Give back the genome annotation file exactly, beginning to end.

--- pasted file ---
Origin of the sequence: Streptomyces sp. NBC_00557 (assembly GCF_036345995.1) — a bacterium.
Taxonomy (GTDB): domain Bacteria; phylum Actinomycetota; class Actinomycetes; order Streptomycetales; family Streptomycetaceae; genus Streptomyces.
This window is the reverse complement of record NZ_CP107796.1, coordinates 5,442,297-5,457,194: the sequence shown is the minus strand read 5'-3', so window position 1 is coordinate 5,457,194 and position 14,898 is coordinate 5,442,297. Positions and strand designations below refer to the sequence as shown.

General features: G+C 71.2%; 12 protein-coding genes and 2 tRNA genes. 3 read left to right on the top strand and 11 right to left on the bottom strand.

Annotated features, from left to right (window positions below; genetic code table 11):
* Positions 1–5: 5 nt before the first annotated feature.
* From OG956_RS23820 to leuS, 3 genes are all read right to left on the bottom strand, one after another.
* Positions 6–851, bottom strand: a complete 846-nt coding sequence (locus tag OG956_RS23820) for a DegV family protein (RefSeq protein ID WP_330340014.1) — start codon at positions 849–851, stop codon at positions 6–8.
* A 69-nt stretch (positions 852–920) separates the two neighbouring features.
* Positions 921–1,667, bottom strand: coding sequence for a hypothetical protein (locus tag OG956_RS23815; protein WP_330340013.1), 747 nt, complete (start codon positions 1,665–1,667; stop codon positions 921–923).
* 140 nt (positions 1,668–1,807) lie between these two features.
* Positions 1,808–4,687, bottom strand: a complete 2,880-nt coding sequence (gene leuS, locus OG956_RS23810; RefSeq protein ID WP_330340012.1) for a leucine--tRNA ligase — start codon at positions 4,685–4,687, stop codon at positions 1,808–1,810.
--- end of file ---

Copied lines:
Origin of the sequence: Streptomyces sp. NBC_00557 (assembly GCF_036345995.1) — a bacterium.
Taxonomy (GTDB): domain Bacteria; phylum Actinomycetota; class Actinomycetes; order Streptomycetales; family Streptomycetaceae; genus Streptomyces.
This window is the reverse complement of record NZ_CP107796.1, coordinates 5,442,297-5,457,194: the sequence shown is the minus strand read 5'-3', so window position 1 is coordinate 5,457,194 and position 14,898 is coordinate 5,442,297. Positions and strand designations below refer to the sequence as shown.

General features: G+C 71.2%; 12 protein-coding genes and 2 tRNA genes. 3 read left to right on the top strand and 11 right to left on the bottom strand.

Annotated features, from left to right (window positions below; genetic code table 11):
* Positions 1–5: 5 nt before the first annotated feature.
* From OG956_RS23820 to leuS, 3 genes are all read right to left on the bottom strand, one after another.
* Positions 6–851, bottom strand: a complete 846-nt coding sequence (locus tag OG956_RS23820) for a DegV family protein (RefSeq protein ID WP_330340014.1) — start codon at positions 849–851, stop codon at positions 6–8.
* A 69-nt stretch (positions 852–920) separates the two neighbouring features.
* Positions 921–1,667, bottom strand: coding sequence for a hypothetical protein (locus tag OG956_RS23815; protein WP_330340013.1), 747 nt, complete (start codon positions 1,665–1,667; stop codon positions 921–923).
* 140 nt (positions 1,668–1,807) lie between these two features.
* Positions 1,808–4,687, bottom strand: a complete 2,880-nt coding sequence (gene leuS, locus OG956_RS23810; RefSeq protein ID WP_330340012.1) for a leucine--tRNA ligase — start codon at positions 4,685–4,687, stop codon at positions 1,808–1,810.